Senate Majority Leader Mitch McConnell (R-Kentucky) last year promised that if he was re-elected to the U.S Senate and Republicans gained control of the upper chamber of Congress, there would be no government shutdown. Fast forward to almost a year after he made the promise and it is growing ever so likely that the government will indeed go into a shutdown because Congressional Republicans are incapable of voting on a budget without throwing in divisive social issues into the bill to keep the U.S government funding. This is not the first time the Republicans have took America hostage in an attempt to score political points. The 2013 government shutdown cost America dearly but sadly the only thing Republicans lost during this stunt was a possible pick-up in the Virginia gubernatorial election. With the red wave during the 2014 midterm, they are only more encouraged to do the wrong thing. 2013 shutdown was over Obamacare, this potential shutdown is over Planned Parenthood and edited videos from conservative extremist James O’Keefe, who has been busted before editing video to play to a false conservative narrative.
Flashback to the 2013 shutdown:
The 16-day government shutdown is over, but the country has taken at least a $24 billion hit along the way.
The financial ratings agency Standard & Poor’s said Wednesday the shutdown “to date has taken $24 billion out of the economy,” equaling $1.5 billion dollars a day and “shaved at least 0.6 percent off annualized fourth-quarter 2013 GDP growth.”
These estimates are for the overall economy, taking into account not just federal wages and productivity, but all the ripple effects and costs as well.
“The bottom line is the government shutdown has hurt the U.S. economy,” Standard & Poor’s said in a statement. “In September, we expected 3 percent annualized growth in the fourth quarter because we thought politicians would have learned from 2011 and taken steps to avoid things like a government shutdown and the possibility of a sovereign default. Since our forecast didn’t hold, we now have to lower our fourth-quarter growth estimate to closer to 2 percent.”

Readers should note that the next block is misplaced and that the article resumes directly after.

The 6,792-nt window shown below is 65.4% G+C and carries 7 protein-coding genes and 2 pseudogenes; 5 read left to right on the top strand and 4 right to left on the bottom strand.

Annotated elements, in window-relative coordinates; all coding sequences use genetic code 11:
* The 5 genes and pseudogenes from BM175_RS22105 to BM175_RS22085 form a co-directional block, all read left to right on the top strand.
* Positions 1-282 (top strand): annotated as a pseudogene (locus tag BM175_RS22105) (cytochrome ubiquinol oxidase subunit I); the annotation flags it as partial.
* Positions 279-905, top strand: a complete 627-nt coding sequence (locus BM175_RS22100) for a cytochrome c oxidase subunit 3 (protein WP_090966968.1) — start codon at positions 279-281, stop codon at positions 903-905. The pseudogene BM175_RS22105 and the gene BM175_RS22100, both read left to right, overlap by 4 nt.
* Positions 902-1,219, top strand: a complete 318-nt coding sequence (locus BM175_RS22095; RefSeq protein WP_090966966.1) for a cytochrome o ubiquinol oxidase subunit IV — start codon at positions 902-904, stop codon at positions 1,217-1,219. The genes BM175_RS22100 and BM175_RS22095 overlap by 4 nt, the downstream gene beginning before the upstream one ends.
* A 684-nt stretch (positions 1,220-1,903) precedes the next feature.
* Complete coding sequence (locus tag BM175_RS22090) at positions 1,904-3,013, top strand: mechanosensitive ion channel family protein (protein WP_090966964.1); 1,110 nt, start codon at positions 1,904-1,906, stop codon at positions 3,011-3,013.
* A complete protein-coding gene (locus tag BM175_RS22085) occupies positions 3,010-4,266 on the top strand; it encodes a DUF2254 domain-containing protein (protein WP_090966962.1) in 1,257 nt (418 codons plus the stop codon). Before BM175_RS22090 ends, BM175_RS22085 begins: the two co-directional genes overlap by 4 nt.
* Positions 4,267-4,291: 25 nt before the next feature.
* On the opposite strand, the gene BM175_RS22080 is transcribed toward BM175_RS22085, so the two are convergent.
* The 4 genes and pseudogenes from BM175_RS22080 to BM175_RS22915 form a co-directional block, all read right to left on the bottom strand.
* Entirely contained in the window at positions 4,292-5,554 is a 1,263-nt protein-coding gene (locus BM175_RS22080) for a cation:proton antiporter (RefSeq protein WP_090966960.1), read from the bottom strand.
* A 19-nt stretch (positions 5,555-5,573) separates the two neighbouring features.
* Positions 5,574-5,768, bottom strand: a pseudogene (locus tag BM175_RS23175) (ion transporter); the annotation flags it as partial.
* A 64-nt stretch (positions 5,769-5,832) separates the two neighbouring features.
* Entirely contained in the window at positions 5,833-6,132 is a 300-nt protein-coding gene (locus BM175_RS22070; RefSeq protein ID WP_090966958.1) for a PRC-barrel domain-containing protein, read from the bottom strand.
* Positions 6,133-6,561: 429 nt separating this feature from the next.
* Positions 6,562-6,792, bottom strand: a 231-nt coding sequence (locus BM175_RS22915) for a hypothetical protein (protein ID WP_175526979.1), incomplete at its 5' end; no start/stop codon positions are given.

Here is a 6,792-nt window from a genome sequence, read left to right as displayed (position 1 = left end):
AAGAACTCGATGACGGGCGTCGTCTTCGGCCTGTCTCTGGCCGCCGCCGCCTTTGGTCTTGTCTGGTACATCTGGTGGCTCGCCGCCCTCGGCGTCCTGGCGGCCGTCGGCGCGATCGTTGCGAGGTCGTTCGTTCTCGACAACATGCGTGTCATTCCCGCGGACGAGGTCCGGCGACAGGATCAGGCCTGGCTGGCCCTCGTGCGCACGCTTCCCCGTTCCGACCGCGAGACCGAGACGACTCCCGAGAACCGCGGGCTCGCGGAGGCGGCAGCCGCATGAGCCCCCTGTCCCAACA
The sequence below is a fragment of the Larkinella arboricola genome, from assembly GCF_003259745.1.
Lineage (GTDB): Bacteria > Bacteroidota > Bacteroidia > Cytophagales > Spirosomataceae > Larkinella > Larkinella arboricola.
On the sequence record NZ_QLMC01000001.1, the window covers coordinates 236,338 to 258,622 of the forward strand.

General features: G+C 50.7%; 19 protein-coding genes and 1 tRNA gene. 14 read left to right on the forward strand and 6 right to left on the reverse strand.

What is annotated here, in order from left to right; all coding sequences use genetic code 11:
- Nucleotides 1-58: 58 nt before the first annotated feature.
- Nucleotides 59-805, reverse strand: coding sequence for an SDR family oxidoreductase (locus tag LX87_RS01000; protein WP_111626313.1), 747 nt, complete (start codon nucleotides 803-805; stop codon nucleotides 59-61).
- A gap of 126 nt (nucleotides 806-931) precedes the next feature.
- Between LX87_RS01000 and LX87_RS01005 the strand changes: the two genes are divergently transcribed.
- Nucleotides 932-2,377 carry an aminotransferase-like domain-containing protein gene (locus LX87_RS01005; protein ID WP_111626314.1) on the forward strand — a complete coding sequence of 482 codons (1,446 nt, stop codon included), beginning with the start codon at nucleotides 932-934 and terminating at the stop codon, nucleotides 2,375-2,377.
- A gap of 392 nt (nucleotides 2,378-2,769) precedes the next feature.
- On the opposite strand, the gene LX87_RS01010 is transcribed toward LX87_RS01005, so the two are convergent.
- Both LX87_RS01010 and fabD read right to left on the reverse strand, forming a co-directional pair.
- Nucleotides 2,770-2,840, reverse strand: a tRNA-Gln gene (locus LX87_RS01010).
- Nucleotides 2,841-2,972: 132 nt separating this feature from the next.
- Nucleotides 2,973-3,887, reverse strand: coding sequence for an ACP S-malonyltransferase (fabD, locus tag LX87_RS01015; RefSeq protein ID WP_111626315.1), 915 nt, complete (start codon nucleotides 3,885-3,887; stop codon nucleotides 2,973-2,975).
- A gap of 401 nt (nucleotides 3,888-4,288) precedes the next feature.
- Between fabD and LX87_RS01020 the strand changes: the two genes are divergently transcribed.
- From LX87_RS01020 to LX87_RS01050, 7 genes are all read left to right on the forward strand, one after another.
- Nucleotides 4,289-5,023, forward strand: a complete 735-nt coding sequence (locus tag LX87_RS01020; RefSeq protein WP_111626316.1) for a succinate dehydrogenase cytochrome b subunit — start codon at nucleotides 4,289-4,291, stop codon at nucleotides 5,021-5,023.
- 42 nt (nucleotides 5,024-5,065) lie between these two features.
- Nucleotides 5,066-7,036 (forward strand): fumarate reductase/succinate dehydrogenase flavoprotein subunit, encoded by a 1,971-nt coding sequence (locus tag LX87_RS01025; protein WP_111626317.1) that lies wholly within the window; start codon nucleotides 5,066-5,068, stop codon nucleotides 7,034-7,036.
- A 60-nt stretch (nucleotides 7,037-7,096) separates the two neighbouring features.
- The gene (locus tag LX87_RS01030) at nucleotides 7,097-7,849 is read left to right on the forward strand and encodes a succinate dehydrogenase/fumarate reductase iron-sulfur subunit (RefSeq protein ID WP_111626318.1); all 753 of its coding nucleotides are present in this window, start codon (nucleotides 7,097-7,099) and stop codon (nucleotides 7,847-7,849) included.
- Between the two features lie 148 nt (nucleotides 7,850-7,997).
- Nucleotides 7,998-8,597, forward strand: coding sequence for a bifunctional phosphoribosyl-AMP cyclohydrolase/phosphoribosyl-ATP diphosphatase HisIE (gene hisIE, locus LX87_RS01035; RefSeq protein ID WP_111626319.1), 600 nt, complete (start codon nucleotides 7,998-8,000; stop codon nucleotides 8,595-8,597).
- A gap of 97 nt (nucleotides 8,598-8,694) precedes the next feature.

The U.S Travel Association also estimated that 450,000 Americans workers didn’t travel during the shutdown, a daily estimated loss of $152 million. The National Park Association estimated that they lost $76 million per day during the shutdown and D.C tourism took the biggest hit during the unneeded GOP caused shutdown.
The Washington Post looks ahead at the next possible government shutdown at the end of the month.
When Congress returned to work Sept. 8, it faced a nearly unprecedented number of deadlines and political dramas. The government needs to be funded by Sept. 30, but Congress is way behind in passing the series of spending bills necessary to pass a full budget. Instead, lawmakers will probably try to pass a short-term budget extension that basically keeps spending levels the same as last year and keeps the government open.
Even that’s going to be tough. Lawmakers on both sides of the aisle are using the budget process to push their ideological agendas on everything from abortion to military spending to international nuclear deals. And there’s a presidential campaign going on, complicating the decisions and actions of the five senators running for the White House. (And in the Senate, sometimes it only takes one.)
Those odds have only increased after Congress’s first week back. Here are four congressional budget analysts’ predictions on how likely it is that the government will shut down at least for a few days. We’ll start with the most conservative estimate — which is still “well over 50 percent.”